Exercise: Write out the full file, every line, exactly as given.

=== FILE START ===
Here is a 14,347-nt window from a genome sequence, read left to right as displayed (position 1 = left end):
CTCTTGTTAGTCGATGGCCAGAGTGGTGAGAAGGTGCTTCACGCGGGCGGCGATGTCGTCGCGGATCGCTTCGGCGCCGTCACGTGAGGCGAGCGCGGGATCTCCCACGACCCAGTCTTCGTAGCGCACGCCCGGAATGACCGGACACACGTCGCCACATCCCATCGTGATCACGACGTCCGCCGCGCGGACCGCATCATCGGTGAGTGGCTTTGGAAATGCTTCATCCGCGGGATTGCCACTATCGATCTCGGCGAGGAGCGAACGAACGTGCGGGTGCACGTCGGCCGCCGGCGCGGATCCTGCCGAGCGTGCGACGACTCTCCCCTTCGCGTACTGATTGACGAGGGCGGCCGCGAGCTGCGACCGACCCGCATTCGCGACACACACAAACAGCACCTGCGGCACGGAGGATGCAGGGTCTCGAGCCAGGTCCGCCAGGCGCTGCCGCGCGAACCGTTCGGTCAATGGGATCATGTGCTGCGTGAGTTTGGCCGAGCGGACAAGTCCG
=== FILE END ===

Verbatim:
Here is a 14,347-nt window from a genome sequence, read left to right as displayed (position 1 = left end):
CTCTTGTTAGTCGATGGCCAGAGTGGTGAGAAGGTGCTTCACGCGGGCGGCGATGTCGTCGCGGATCGCTTCGGCGCCGTCACGTGAGGCGAGCGCGGGATCTCCCACGACCCAGTCTTCGTAGCGCACGCCCGGAATGACCGGACACACGTCGCCACATCCCATCGTGATCACGACGTCCGCCGCGCGGACCGCATCATCGGTGAGTGGCTTTGGAAATGCTTCATCCGCGGGATTGCCACTATCGATCTCGGCGAGGAGCGAACGAACGTGCGGGTGCACGTCGGCCGCCGGCGCGGATCCTGCCGAGCGTGCGACGACTCTCCCCTTCGCGTACTGATTGACGAGGGCGGCCGCGAGCTGCGACCGACCCGCATTCGCGACACACACAAACAGCACCTGCGGCACGGAGGATGCAGGGTCTCGAGCCAGGTCCGCCAGGCGCTGCCGCGCGAACCGTTCGGTCAATGGGATCATGTGCTGCGTGAGTTTGGCCGAGCGGACAAGTCCG